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From Wikipedia, the free encyclopedia

XHOF-FM
CityMexico City[1]
Frequency105.7 MHz[1] (HD Radio)
BrandingReactor 105
SloganTodas las alternativas (All the Alternatives)
Programming
FormatUrban Contemporary, Rock music
Ownership
OwnerInstituto Mexicano de la Radio[1]
Sister stationsXEB-AM, XEDTL-AM, XEMP-AM, XEQK-AM;[2]
XHIMER-FM, XHIMR-FM;[1]
XERMX-OC (defunct)
History
First air dateMay 1, 1969[3]
Former call signsXEDO-FM (1967-68, prior to launch)[3]
Technical information
ClassB
ERP36,080 watts[1]
HAAT-33.77 m
Transmitter coordinates19°16′11.0″N 99°13′59.6″W / 19.269722°N 99.233222°W / 19.269722; -99.233222
Links
WebcastXHOF-FM
Websitehttp://www.imer.mx/reactor/

XHOF-FM, also known as Reactor 105.7, is a radio station in Mexico City that plays alternative rock music, and hip hop mainly in English and Spanish. Its broadcast frequency is 105.7 MHz.

XHOF-FM broadcasts in HD.[4]

History

Radio Departamento

Under the Departamento del Distrito Federal, XHOF-FM broadcast from this building on the Zócalo
Under the Departamento del Distrito Federal, XHOF-FM broadcast from this building on the Zócalo

The Department of the Federal District (DDF) solicited a permit for a radio station in 1967.[5][3] However, the station seemed cursed from the beginning. The Department had a hard time procuring the permit; one month after it was issued, the government was still evaluating the technical parameters. Additionally, the original callsign of XEDO-FM had to be changed (in April 1968) when it was discovered that a Michoacán radio station had been using those calls since 1961.

In March 1969, the SCT informed the DDF that the latter still had not complied with the requirements for the construction of the station. "Radio Departamento", however, soon got on track to launch May 1, 1969, from the top floor of the Departamento del Distrito Federal building, with 161 square metres (1,730 sq ft) of floor space to work with.[3]

To IMER

In 1983, the Instituto Mexicano de la Radio was created. IMER included all of the stations operated by the executive branch of the federal government, XHOF included. However, it took the SCT until 2005 to transfer the permit of XHOF to IMER, on the fourth request by the latter. From 1992 to 1994, XHOF was operated by Radio S.A. (RASA) under contract.[3] Meanwhile, the station went through various names and formats: Radio Cosmos, Estéreo Joven, Láser FM, Conexión Acústica and Órbita 105.7. In 2005, the Legislative Assembly of the Federal District asked then-mayor Andrés Manuel López Obrador to take action to "recover" control of the station from IMER, but López Obrador, like his predecessors, did not take any action.[3]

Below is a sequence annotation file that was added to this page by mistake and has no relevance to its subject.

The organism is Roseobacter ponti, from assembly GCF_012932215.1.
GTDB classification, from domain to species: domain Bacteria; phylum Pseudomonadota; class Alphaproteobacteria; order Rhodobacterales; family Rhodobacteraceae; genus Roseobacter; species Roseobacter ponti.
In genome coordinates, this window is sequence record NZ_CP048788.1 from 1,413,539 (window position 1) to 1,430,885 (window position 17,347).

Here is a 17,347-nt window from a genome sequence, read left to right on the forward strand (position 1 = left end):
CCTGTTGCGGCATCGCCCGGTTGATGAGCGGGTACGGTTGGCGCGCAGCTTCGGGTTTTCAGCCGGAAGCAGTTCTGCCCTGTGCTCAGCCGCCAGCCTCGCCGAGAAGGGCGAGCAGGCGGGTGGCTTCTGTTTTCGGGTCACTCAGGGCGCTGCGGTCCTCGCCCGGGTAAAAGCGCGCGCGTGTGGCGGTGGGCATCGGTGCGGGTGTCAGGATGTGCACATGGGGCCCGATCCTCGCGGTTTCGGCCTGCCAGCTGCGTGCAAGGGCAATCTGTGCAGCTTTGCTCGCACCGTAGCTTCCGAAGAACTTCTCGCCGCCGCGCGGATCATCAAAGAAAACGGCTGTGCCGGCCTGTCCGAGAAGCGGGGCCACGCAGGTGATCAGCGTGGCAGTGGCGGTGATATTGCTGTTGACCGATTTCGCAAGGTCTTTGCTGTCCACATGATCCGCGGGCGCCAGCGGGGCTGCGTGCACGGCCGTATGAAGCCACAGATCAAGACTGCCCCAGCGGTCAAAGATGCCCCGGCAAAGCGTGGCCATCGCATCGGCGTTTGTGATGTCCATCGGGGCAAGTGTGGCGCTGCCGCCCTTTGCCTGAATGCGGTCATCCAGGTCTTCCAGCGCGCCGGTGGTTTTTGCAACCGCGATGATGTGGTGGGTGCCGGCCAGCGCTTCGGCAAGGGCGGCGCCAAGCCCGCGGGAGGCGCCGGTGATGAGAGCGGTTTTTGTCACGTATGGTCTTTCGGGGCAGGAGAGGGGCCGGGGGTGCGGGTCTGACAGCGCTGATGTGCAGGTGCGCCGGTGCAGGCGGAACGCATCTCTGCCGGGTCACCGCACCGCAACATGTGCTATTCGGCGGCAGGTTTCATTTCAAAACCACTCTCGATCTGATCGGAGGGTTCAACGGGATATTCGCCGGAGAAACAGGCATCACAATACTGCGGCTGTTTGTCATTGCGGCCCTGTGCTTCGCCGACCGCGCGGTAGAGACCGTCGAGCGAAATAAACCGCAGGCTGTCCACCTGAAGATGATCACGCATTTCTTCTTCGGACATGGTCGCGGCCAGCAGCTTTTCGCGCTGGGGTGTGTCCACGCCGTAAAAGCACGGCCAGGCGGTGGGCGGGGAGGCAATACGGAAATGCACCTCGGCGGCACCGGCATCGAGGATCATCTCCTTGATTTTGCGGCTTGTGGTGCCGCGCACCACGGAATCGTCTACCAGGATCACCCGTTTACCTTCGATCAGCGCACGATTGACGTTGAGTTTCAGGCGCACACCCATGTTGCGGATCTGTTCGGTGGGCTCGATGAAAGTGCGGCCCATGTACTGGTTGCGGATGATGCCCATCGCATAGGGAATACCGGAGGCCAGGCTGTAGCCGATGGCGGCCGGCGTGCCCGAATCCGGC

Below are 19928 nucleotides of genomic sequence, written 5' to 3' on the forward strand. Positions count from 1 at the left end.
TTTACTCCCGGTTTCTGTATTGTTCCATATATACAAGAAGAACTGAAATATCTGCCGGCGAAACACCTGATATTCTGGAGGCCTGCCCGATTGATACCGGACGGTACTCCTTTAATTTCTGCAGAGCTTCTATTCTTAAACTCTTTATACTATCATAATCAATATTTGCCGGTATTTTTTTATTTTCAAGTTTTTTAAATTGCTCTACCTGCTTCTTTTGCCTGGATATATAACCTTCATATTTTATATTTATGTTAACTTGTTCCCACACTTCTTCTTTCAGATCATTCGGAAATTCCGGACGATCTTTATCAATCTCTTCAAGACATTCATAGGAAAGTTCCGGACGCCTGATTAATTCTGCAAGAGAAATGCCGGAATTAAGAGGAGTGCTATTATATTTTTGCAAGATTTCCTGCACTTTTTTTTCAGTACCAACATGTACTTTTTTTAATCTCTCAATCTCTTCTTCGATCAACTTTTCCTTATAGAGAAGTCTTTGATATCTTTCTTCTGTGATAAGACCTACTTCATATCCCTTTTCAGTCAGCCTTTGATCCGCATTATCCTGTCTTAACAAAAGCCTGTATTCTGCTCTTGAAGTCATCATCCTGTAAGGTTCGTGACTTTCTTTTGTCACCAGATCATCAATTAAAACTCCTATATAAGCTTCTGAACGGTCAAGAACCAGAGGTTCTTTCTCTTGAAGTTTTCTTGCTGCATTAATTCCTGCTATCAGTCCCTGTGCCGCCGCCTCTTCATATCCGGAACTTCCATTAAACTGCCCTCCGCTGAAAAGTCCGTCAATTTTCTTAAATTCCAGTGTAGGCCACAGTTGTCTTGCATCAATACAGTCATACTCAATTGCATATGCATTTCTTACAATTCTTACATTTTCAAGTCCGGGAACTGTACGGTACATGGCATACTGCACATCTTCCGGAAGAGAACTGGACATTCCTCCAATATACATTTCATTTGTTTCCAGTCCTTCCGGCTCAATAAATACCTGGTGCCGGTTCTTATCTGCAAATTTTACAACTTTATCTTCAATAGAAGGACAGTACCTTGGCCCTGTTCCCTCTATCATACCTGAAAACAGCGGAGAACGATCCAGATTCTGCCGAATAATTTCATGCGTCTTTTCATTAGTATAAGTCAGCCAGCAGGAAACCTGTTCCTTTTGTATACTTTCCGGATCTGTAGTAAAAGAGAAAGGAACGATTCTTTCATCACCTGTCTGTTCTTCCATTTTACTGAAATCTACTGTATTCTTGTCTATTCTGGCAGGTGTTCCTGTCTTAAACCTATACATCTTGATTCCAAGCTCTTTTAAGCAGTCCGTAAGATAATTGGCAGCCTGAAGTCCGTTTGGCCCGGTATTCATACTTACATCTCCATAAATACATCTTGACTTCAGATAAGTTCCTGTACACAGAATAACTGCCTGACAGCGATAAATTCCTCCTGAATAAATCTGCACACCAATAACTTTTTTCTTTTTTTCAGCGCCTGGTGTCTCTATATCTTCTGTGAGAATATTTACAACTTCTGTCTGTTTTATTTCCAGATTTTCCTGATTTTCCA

The current Reactor format was formed after the closure of Radioactivo 98.5 and the old Órbita 105.7 format. Some of the most popular and relevant radio hosts of the former stations are now working for Reactor. Because of the official nature of the radio station there is a strong tendency to promote Spanish-speaking or Mexican bands, a situation that has defined the personality of the project as the only opportunity for the independent market of alternative or out-of-the-mainstream bands in Mexico.

In 2019, the SPR's XHSPRM-FM 103.5 in Mazatlán flipped from simulcasting Radio México Internacional to simulcasting Reactor.

Rock music

One half of the radio station is a rock format, and Reactor helps many Mexico City local bands to become famous by giving them airplay.

Sangriento is a Hard rock radio show that airs artists like Rammstein, Korn, Limp Bizkit, and many local artists.

Hip-hop music

Reactor 105 helps many local rappers to become famous by giving them airplay time.

Vendetta is a hip hop radio show that airs many American rappers like The Game, Snoop Dogg, Jim Jones, T.I., and many local artists.

Reactor is famous by being the only radio station in Mexico City to give a tribute show to dead rappers like 2pac, Biggie Smalls, Eazy-E and some Mexican rappers.

References

  1. ^ a b c d e Instituto Federal de Telecomunicaciones. Infraestructura de Estaciones de Radio FM. Last modified 2018-05-16. Retrieved 2014-07-01. Technical information from the IFT Coverage Viewer.
  2. ^ Instituto Federal de Telecomunicaciones. Infraestructura de Estaciones de Radio AM. Last modified 2018-05-16. Retrieved 2014-07-01. Technical information from the IFT Coverage Viewer.
  3. ^ a b c d e f Laura Islas Reyes, "La estación maldita", Etcétera 1 March 2007
  4. ^ http://hdradio.com/mexico/estaciones HD Radio Guide for Mexico
  5. ^ XHOF-FM permit

External links

  • (in Spanish) XHOF-FM — official page
This page was last edited on 13 August 2020, at 02:12
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